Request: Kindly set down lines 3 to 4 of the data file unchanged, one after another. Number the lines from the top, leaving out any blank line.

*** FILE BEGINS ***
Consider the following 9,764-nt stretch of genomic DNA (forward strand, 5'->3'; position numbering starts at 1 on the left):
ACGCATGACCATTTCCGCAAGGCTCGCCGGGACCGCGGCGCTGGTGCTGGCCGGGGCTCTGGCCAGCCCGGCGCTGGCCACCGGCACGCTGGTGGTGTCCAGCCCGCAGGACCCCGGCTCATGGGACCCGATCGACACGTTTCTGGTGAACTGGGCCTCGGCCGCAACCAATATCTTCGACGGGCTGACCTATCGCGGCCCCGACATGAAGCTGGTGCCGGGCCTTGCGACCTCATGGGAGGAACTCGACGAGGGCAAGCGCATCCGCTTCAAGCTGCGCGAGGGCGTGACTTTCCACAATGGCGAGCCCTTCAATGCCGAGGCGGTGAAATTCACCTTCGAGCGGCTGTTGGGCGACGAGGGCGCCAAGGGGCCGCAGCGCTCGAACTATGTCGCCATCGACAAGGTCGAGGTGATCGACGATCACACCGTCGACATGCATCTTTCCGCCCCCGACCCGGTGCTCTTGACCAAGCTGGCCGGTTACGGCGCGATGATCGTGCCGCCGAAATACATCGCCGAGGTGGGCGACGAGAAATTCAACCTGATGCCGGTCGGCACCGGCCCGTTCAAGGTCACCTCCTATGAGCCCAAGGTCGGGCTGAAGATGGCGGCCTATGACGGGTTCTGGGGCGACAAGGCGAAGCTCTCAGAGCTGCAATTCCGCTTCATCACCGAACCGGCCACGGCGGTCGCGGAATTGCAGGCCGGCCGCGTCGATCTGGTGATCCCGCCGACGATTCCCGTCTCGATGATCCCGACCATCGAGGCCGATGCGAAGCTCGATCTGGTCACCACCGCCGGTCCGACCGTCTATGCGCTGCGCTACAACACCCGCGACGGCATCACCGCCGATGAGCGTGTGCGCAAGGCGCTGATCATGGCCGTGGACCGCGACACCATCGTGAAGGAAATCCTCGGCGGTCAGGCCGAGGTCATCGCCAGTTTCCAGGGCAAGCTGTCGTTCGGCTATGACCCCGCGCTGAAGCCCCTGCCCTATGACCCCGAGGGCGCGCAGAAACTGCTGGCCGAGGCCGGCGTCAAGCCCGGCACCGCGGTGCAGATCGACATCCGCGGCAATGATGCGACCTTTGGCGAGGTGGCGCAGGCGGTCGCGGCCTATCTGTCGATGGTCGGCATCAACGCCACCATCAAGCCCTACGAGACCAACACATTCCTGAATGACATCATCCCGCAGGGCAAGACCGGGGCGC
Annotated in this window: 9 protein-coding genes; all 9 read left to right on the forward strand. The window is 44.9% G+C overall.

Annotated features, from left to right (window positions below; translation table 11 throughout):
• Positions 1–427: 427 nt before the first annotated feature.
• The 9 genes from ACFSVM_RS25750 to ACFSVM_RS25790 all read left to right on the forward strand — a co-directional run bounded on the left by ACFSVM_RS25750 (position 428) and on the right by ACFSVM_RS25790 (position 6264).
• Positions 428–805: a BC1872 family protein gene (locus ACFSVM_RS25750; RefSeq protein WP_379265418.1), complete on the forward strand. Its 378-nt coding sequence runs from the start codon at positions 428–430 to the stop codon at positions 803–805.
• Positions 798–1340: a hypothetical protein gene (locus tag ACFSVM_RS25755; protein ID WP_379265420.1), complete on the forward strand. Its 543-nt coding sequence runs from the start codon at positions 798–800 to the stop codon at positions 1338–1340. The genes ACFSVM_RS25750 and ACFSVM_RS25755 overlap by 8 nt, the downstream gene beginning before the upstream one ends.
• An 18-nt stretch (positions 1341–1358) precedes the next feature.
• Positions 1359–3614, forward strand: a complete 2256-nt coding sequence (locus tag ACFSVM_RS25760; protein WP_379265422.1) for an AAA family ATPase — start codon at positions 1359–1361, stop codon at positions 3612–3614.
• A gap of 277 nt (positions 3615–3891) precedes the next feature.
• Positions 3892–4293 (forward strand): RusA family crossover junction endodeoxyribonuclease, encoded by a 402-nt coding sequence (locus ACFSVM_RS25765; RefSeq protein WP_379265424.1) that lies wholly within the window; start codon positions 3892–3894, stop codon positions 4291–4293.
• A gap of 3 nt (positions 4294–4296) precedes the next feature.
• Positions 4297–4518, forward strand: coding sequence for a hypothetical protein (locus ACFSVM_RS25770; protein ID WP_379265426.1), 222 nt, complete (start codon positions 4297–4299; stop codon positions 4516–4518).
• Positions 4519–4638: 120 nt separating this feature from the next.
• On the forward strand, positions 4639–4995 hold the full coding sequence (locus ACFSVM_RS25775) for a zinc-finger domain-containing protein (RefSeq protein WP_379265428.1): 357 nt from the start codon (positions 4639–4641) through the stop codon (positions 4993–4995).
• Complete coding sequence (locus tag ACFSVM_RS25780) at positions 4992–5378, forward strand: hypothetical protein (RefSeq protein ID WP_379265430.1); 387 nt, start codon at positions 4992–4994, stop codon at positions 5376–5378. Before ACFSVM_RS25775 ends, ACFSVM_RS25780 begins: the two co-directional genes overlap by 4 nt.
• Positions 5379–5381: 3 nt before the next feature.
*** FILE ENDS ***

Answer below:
Annotated in this window: 9 protein-coding genes; all 9 read left to right on the forward strand. The window is 44.9% G+C overall.

Annotated features, from left to right (window positions below; translation table 11 throughout):